Brain-controlled chess is here

The most mental game in existence no longer requires fingers.

Brain-controlled chess is here
Photo: digilife / Adobe Stock
  • A brain-controlled interface implements a two-step process: Identify the chess piece, then place it on the board.
  • The program was 96 percent accurate at correctly moving chess pieces.
  • This research opens up opportunities for physically impaired people to express themselves in new ways.

    By November 2020, The Queen's Gambit had been watched in over 62 million households, making it the most-watched scripted limited series in Netflix history. The thoughtful, stylized show on the patient pursuit of chess was perfectly timed for a world in lockdown. Viewers were enamored with Elizabeth Harmon's mental prowess as she envisioned dozens of potential moves on the ceiling in order to evade capture and declare victory.

    Chess is one of the most intellectually stimulating games in existence. What if you could play it purely with your mind? Given how immersive chess is, can you imagine leaving the physical world behind and truly entering a mind palace?

    A game of the mind

    It turns out a number of researchers have had such a vision. In a paper published in IEEE Xplore, German professors David Hubner, Albrecht Schall, and Michael Tangermann discuss the evolution of brain-computer interfaces (BCIs) as applied to two-player chess games. Incredibly, 96 percent of moves were correct — and most errors were technical issues that they believe can be fixed.

    Chess is played by an estimated 605 million people around the world. While face-to-face interactions will always be an integral component of the intimacy of chess, the game was adopted early on the internet. The ability to play at a distance increased its popularity and accessibility as players found suitable opponents across the planet.

    Photo: Anusorn / Adobe Stock

    The BCI is based on a two-step process: first, identifying the piece a player wants to move, then moving it on the board. In this study, six players used a BCI chess application (which was based on an open-source Java app) along with an electroencephalogram (EEG) equipped with 31 passive electrodes that detected the chess piece and board position in the player's mind.

    Before the game, each player performed predefined chess moves to calibrate the BCI. During play, they also had a predefined amount of time for thinking about their next move. Specifically, they were given 15 seconds to consider the piece that they were going to move and five seconds to "move" the piece. If the player only had one possible move, the BCI automatically executed it.

    Hands-free chess has real-world applications

      Beyond the excitement of controlling a computer with your mind, the researchers recognize a variety of potential applications. For instance, BCI games aid in cognitive training and help motor-impaired people express themselves.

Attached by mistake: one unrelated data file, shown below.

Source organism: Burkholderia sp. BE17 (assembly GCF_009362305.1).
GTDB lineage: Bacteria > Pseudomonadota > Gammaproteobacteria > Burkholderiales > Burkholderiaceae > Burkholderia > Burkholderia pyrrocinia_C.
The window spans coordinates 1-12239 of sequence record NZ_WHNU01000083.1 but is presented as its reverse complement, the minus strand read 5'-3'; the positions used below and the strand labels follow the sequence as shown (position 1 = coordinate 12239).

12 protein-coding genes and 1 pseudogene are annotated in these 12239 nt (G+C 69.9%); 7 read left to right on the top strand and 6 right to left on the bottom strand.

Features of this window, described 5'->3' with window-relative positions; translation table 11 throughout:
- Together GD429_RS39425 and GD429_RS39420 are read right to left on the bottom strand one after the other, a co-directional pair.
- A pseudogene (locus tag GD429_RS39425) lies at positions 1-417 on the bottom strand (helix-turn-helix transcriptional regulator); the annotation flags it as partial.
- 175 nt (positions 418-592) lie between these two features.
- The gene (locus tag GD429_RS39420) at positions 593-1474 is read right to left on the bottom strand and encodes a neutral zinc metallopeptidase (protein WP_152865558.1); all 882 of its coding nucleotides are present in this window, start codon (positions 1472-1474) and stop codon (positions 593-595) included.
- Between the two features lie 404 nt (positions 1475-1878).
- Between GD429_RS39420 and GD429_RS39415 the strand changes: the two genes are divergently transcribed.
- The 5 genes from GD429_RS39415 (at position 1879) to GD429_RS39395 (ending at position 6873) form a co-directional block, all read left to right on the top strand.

--

        Stay in touch with Derek on Twitter and Facebook. His most recent book is "Hero's Dose: The Case For Psychedelics in Ritual and Therapy."

        Golden blood: The rarest blood in the world

        We explore the history of blood types and how they are classified to find out what makes the Rh-null type important to science and dangerous for those who live with it.

        What is the rarest blood type?

        Abid Katib/Getty Images
        Surprising Science
        • Fewer than 50 people worldwide have 'golden blood' — or Rh-null.
        • Blood is considered Rh-null if it lacks all of the 61 possible antigens in the Rh system.
        • It's also very dangerous to live with this blood type, as so few people have it.
        Keep reading Show less

        How space debris created the world’s largest garbage dump

        Since 1957, the world's space agencies have been polluting the space above us with countless pieces of junk, threatening our technological infrastructure and ability to venture deeper into space.

        Space debris orbiting Earth

        Framestock via Adobe Stock
        Technology & Innovation
        • Space debris is any human-made object that's currently orbiting Earth.
        • When space debris collides with other space debris, it can create thousands more pieces of junk, a dangerous phenomenon known as the Kessler syndrome.
        • Radical solutions are being proposed to fix the problem, some of which just might work. (See the video embedded toward the end of the article.)
        Keep reading Show less

        Looking for something? A team at MIT develop a robot that sees through walls

        It uses radio waves to pinpoint items, even when they're hidden from view.

        TORU YAMANAKA/AFP via Getty Images
        Technology & Innovation
        In recent years, robots have gained artificial vision, touch, and even smell.
        Keep reading Show less
        Quantcast